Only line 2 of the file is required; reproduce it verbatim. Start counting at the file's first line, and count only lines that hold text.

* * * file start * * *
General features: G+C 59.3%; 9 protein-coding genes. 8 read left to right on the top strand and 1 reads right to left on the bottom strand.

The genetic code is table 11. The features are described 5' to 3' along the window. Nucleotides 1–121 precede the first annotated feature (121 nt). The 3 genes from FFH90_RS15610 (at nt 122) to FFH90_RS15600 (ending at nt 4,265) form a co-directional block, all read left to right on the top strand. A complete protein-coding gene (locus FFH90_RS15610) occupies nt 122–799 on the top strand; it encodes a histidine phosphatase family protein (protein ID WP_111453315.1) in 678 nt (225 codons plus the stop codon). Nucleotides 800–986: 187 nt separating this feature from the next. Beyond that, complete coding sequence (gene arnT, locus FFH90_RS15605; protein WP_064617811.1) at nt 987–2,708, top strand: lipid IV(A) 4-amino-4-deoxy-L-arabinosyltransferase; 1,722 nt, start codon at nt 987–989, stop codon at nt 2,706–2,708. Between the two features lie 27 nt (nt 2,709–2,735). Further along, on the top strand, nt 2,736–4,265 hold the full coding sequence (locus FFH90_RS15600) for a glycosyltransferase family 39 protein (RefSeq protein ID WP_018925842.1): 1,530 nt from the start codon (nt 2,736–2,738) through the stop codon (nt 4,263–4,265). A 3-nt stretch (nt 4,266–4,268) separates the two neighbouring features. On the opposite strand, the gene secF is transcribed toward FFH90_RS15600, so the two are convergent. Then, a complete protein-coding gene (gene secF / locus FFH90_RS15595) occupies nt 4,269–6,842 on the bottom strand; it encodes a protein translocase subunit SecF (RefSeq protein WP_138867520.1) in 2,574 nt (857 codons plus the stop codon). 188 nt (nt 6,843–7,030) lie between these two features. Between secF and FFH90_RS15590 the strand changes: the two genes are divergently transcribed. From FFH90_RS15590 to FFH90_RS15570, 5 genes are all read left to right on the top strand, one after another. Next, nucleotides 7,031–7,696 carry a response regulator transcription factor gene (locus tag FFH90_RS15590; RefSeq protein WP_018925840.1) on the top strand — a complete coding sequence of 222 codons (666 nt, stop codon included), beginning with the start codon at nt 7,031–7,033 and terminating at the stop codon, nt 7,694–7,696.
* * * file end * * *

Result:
The genetic code is table 11. The features are described 5' to 3' along the window. Nucleotides 1–121 precede the first annotated feature (121 nt). The 3 genes from FFH90_RS15610 (at nt 122) to FFH90_RS15600 (ending at nt 4,265) form a co-directional block, all read left to right on the top strand. A complete protein-coding gene (locus FFH90_RS15610) occupies nt 122–799 on the top strand; it encodes a histidine phosphatase family protein (protein ID WP_111453315.1) in 678 nt (225 codons plus the stop codon). Nucleotides 800–986: 187 nt separating this feature from the next. Beyond that, complete coding sequence (gene arnT, locus FFH90_RS15605; protein WP_064617811.1) at nt 987–2,708, top strand: lipid IV(A) 4-amino-4-deoxy-L-arabinosyltransferase; 1,722 nt, start codon at nt 987–989, stop codon at nt 2,706–2,708. Between the two features lie 27 nt (nt 2,709–2,735). Further along, on the top strand, nt 2,736–4,265 hold the full coding sequence (locus FFH90_RS15600) for a glycosyltransferase family 39 protein (RefSeq protein ID WP_018925842.1): 1,530 nt from the start codon (nt 2,736–2,738) through the stop codon (nt 4,263–4,265). A 3-nt stretch (nt 4,266–4,268) separates the two neighbouring features. On the opposite strand, the gene secF is transcribed toward FFH90_RS15600, so the two are convergent. Then, a complete protein-coding gene (gene secF / locus FFH90_RS15595) occupies nt 4,269–6,842 on the bottom strand; it encodes a protein translocase subunit SecF (RefSeq protein WP_138867520.1) in 2,574 nt (857 codons plus the stop codon). 188 nt (nt 6,843–7,030) lie between these two features. Between secF and FFH90_RS15590 the strand changes: the two genes are divergently transcribed. From FFH90_RS15590 to FFH90_RS15570, 5 genes are all read left to right on the top strand, one after another. Next, nucleotides 7,031–7,696 carry a response regulator transcription factor gene (locus tag FFH90_RS15590; RefSeq protein WP_018925840.1) on the top strand — a complete coding sequence of 222 codons (666 nt, stop codon included), beginning with the start codon at nt 7,031–7,033 and terminating at the stop codon, nt 7,694–7,696.